Images publiées avec l'aimable autorisation de Dezeen.
As Brexit finally begins, the devil's in the details. UK citizens are rightly concerned with the vast economic implications of their country's exit from the European Union, but it's someone's job to sort out the smaller things, like redesigning British paperwork. In aid of whomever has that responsibility, Dezeen hosted a competition to create a new UK passport. This morning Glasgow-born, London-based graphic designer Ian Macfarlane was announced as the winner for a booklet that fades from EU burgundy into the navy blue of the pre-EU document.
The 48-year-old designer generally works for small businesses, like a boutique shoe store and a lighting design consultancy. The prospect of redesigning a nation's passport is ambitious, but in his artist statement he makes his purpose clear. "Britain needs a visual metaphor to honestly reflect the pre- and post-referendum spirit of the country and all those involved," he writes. After winning Macfarlane added, "It was a good idea for a competition. It's an important issue given the situation."
The design's cleverness is rooted in its ambiguity. It can be interpreted as either celebration or criticism of Brexit, or simply an acknowledgement. Dezeen founder and editor-in-chief Markus Sairs, who chaired the jury, says, "It can be read as representing a smooth transition, a nostalgic return or an ominous darkening. This makes it a worthy winner, since the brief called for a design that would represent all UK citizens."Another jury member, The Guardian architecture and design critic Oliver Wainright, interprets Macfarlane's design more directly. "It represents the 52 per cent [sic] spray-painting over the interests of the other 48 per cent," he says. "It is suitably sinister, like an overcast sky."Other selected designs from the competition include Special Projects' iridescent "passport for the clubbing generation," and Tim Gambell and Alfons Hooikaas' hyperlocal design which builds each citizen a unique passport based on everything from where they're from to their social media activity.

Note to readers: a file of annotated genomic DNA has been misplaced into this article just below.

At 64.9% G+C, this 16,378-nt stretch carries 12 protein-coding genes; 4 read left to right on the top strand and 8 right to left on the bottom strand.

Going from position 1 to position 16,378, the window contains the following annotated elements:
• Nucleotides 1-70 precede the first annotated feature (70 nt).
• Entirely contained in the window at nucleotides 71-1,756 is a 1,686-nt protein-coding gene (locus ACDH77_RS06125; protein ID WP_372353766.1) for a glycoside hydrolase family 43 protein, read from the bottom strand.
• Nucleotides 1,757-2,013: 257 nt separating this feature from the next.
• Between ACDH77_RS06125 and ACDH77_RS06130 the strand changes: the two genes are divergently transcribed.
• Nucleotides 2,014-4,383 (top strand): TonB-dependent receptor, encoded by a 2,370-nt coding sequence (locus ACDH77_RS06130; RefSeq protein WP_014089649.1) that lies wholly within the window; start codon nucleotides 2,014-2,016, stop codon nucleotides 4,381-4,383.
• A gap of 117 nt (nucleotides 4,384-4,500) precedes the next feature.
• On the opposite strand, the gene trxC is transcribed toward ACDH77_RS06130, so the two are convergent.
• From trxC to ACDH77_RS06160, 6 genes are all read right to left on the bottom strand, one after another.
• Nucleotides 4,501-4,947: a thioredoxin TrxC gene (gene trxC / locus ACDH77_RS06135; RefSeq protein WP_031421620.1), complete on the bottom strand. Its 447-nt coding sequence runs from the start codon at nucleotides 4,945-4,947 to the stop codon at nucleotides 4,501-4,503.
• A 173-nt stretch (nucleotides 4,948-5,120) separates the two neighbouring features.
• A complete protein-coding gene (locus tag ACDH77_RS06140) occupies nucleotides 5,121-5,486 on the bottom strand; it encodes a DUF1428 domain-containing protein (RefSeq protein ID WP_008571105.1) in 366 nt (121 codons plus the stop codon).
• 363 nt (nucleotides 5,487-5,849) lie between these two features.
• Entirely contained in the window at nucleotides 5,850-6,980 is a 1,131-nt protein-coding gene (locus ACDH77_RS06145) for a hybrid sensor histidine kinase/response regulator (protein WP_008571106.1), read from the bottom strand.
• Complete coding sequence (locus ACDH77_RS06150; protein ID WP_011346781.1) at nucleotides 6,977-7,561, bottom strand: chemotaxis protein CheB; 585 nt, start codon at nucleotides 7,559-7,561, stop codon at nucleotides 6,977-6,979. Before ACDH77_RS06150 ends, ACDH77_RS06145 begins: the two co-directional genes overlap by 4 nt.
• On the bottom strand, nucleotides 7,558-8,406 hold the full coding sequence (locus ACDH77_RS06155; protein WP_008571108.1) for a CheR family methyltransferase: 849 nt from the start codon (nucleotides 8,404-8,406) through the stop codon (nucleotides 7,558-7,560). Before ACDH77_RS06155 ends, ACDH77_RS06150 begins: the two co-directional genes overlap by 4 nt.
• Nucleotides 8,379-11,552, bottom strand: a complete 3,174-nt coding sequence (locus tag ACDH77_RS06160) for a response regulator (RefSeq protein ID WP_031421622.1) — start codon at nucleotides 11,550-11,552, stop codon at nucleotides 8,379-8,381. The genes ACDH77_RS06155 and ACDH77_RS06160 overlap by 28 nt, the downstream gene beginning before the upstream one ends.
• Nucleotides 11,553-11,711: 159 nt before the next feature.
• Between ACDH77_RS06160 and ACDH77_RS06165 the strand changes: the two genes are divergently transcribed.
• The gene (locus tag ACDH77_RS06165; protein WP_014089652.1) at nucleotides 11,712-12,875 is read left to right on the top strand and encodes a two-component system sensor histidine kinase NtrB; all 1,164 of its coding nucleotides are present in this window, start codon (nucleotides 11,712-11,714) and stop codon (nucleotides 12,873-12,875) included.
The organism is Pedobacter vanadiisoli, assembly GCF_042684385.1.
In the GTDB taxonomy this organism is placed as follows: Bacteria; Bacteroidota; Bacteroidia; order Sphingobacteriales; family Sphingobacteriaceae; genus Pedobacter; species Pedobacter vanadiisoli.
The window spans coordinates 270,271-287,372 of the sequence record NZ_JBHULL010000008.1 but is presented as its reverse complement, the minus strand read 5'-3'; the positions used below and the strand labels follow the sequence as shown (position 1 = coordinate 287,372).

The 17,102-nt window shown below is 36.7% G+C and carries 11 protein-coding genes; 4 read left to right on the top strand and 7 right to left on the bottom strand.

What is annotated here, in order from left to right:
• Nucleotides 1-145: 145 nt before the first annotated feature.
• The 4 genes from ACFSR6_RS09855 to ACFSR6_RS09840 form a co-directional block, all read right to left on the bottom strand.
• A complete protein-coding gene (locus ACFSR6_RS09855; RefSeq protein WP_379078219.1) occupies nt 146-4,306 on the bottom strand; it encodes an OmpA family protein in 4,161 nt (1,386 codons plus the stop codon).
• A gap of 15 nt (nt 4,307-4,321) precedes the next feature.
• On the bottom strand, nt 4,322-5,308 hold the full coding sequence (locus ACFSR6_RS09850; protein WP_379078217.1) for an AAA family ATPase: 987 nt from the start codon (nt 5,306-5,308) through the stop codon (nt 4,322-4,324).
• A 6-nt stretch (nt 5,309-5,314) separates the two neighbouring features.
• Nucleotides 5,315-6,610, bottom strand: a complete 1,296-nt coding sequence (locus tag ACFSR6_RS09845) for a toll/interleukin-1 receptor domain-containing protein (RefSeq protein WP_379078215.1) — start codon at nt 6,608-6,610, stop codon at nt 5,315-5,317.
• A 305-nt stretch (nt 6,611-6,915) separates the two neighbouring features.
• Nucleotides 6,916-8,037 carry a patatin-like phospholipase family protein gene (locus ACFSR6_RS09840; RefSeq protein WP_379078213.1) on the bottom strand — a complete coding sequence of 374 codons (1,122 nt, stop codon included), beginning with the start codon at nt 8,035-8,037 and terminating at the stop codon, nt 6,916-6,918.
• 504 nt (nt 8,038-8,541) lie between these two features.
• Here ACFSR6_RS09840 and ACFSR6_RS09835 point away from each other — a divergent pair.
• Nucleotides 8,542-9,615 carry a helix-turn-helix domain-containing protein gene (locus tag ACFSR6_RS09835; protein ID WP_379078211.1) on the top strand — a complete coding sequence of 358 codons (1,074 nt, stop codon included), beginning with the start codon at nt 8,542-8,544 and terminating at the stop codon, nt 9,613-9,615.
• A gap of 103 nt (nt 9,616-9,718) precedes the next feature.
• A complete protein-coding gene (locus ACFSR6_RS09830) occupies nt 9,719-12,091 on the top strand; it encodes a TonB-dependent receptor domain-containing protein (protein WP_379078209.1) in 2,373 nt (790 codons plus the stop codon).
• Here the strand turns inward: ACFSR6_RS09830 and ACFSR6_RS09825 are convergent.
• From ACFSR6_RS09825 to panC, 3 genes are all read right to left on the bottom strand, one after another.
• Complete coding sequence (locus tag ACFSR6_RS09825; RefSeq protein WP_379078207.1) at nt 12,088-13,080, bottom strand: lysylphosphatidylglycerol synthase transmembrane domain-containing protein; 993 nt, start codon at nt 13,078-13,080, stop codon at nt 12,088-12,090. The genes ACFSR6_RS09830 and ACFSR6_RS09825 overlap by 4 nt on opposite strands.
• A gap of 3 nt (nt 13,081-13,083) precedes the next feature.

While design alone can't solve the issues caused by Brexit, an aesthetic endorsed by a nation can affect the identity of its people. In 2014 Norway adopted a currency designed by Snøhetta that was reminiscent of pixel and glitch art. As senior brand designer Mattias Frodlund told us, "The initial thought we had was that this might be the last money to be produced in Norway. This could be the last statement of the paper money." That statement embodies Norway's commitment to technology, design, and forward-thinking.Similarly, the UK's new passport design will similarly be tied up in the nation's identity moving forward, although as one Dezeen commenter points out, it's unlikely the UK government will adopt any of these designs. Sairs tells Creators that the response to the contest results have be predictably mixed. "Response to the winning design is roughly divided according to how people voted in the Brexit referendum," he explains. "Among the Remain-voting creative community there has been a very positive response, since the design wittily articulates their fears that Brexit will lead to darker times. Feedback from designers on my social media includes 'Great choice!' and 'Love it!'"In fact, it turns out the contest was as divisive as Brexit itself. "The Brexit-voting public don't seem to get it at all," Sairs Continues. "The Telegraph ran a poll about the shortlist and the eventual winner came last, with just one per cent of the vote. Way out ahead were the designs that were more picturesque and celebratory of Britishness, with one featuring coastlines and quotes from literary heroes being their clear favorite." If the design of the new passport represents the UK's struggle to settle on an identity, the struggle is just beginning.
See more of Ian Macfarlane's work on his website.Related:Brave New Britain? One Architecture Student Reimagined the UK's Spectacular Future How 'Political Fashion' Films Predicted 2017 in 2008'Brexit the Musical,' Because Brits Will Make a Joke Out of Anything